Called the Taxpayer Bill of Rights, or TABOR, it took effect Dec. 31, 1992, and was designed to serve as another check against the growth of government. It requires that any increase in overall revenue from taxes not exceed the rates of inflation and population growth.
The TABOR Foundation, which was instrumental in advancing the amendment, maintains that it has been a successful measure.
Others maintain it interferes with advancing critical public spending initiatives. Sam Mamet, the executive director of the Colorado Municipal League, opposes TABOR. Mamet argued on the 25th anniversary of TABOR that “iIt is one of the most seriously damaging things the voters of the state have done to themselves in the last 25 years, in my humble opinion.”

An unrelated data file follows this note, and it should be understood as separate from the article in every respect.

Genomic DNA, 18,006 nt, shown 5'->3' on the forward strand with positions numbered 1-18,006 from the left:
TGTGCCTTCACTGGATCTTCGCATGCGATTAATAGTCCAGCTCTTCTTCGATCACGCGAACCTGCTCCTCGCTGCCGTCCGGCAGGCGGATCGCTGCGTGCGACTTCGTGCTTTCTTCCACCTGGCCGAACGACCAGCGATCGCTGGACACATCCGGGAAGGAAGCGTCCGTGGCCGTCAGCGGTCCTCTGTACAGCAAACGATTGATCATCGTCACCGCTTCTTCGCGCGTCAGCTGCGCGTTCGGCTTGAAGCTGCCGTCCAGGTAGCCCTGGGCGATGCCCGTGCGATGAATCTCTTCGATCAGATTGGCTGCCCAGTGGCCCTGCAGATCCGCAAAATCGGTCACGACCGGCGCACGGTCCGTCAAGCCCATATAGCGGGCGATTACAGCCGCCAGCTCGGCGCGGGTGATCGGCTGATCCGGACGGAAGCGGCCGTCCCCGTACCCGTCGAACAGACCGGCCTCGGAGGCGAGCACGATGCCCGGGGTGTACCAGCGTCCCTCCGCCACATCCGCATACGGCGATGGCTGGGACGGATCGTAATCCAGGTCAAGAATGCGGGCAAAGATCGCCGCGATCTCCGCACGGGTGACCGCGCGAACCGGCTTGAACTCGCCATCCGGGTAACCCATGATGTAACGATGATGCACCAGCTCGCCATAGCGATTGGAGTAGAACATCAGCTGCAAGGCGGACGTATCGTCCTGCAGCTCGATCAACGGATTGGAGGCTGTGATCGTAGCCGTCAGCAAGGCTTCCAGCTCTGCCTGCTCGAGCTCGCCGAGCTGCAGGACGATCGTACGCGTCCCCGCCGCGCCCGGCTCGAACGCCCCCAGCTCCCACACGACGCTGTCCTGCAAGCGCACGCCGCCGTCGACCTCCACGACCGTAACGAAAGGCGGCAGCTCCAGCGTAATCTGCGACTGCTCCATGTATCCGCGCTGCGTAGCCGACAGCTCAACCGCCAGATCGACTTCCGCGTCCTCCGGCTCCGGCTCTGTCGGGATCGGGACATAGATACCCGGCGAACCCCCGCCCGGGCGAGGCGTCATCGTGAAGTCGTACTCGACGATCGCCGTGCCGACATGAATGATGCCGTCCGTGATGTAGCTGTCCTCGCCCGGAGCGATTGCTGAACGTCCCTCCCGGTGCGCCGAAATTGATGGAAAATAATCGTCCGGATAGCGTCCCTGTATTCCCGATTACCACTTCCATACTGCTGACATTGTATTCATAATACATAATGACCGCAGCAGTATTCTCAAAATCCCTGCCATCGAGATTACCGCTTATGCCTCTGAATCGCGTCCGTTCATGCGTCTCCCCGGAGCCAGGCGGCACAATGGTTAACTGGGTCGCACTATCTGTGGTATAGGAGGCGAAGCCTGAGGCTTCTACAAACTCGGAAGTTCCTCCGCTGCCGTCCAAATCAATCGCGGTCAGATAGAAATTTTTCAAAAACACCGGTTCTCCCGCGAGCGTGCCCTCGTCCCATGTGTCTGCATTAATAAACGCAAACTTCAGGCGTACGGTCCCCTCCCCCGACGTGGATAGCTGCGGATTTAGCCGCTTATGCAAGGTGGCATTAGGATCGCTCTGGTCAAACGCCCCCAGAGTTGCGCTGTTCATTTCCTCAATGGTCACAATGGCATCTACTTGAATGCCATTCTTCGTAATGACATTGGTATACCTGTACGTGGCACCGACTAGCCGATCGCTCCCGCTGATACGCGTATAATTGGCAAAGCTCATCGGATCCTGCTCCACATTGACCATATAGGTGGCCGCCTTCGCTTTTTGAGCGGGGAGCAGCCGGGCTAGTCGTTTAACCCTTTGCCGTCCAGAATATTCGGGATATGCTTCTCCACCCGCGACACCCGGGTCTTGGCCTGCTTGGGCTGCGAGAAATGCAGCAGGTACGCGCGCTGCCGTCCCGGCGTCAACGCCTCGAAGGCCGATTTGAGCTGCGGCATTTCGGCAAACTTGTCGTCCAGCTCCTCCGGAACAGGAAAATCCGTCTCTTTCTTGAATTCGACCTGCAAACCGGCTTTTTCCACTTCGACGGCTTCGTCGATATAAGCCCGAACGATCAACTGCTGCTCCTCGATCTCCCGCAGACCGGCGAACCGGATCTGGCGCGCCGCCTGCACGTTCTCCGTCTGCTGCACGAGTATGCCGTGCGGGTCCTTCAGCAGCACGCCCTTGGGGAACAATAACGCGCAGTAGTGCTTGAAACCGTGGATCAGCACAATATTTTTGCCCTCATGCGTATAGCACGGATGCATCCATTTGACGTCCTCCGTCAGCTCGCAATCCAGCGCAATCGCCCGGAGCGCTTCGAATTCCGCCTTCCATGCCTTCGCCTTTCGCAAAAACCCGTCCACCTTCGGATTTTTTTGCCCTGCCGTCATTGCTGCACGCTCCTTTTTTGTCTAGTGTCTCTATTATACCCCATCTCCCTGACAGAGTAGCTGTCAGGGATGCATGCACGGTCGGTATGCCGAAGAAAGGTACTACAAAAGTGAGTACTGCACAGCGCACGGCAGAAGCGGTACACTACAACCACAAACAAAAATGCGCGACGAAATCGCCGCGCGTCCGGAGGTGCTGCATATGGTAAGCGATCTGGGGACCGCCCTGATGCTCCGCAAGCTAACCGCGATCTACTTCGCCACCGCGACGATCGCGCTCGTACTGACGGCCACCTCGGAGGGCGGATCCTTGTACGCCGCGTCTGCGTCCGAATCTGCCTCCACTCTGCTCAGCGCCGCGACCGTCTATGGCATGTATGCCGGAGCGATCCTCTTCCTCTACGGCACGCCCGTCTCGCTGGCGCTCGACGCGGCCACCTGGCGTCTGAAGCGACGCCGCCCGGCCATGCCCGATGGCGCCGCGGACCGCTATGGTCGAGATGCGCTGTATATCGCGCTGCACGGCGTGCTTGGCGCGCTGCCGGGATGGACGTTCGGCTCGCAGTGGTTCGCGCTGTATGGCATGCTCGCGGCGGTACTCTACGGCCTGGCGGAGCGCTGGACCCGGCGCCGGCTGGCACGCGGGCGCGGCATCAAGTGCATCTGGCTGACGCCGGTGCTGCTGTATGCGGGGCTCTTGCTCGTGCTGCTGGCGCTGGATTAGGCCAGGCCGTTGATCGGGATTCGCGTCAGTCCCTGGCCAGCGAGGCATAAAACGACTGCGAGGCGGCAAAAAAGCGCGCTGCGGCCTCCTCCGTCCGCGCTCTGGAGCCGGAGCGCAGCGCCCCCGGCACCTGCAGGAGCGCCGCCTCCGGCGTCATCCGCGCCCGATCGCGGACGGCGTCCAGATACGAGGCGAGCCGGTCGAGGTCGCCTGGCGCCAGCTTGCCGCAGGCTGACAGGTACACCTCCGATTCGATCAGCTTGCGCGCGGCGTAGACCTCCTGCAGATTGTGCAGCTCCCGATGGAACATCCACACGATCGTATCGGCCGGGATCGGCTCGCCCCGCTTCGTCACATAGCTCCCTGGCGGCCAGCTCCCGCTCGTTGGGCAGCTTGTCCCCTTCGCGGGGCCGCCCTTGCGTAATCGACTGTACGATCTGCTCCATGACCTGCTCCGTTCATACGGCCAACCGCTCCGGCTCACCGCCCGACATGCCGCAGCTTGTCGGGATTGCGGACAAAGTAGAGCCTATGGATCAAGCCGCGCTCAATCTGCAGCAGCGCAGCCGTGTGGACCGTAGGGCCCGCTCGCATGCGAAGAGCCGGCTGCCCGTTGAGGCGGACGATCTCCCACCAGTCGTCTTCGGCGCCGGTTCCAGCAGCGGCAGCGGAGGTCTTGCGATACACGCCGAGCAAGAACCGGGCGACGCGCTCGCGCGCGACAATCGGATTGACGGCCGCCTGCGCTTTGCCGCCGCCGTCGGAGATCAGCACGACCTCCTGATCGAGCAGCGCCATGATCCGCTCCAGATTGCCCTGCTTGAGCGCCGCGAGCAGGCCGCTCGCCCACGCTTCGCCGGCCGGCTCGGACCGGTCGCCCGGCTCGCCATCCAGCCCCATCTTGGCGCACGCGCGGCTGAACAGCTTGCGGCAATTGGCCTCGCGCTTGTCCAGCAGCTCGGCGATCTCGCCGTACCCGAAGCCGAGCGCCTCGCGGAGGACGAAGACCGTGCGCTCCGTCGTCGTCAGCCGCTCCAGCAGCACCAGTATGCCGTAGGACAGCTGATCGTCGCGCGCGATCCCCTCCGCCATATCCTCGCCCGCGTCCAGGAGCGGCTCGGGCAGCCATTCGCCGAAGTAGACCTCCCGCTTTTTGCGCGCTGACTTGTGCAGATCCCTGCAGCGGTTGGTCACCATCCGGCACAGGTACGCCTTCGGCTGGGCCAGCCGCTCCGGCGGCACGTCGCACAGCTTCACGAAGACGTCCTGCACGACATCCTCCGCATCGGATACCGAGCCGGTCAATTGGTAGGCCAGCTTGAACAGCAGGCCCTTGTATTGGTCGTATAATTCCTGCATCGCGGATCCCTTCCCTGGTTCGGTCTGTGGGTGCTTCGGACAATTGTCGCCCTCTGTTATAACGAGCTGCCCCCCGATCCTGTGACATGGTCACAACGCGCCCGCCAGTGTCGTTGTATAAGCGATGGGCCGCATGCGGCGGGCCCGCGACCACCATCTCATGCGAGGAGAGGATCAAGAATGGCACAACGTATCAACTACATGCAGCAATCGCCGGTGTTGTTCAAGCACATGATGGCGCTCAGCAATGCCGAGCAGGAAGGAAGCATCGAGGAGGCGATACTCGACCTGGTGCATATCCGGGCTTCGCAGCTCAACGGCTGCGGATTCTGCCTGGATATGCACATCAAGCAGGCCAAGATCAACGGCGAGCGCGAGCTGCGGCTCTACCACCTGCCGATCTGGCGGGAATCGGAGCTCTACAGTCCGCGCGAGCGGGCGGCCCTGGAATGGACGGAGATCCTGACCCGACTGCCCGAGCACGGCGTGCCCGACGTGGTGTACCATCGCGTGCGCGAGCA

Since its inception 26 years ago, many attempts have been made to amend, circumvent and litigate TABOR; the foundation counts at least 80 cases between 1993 and 2017.
Pfiffner said a perfect example of this is the 2015 lawsuit it filed, TABOR Foundation, et al. v. Colorado Department of Health Care Policy & Financing, et al. regarding Colorado’s “hospital provider fee,” which it argues is an unconstitutional tax.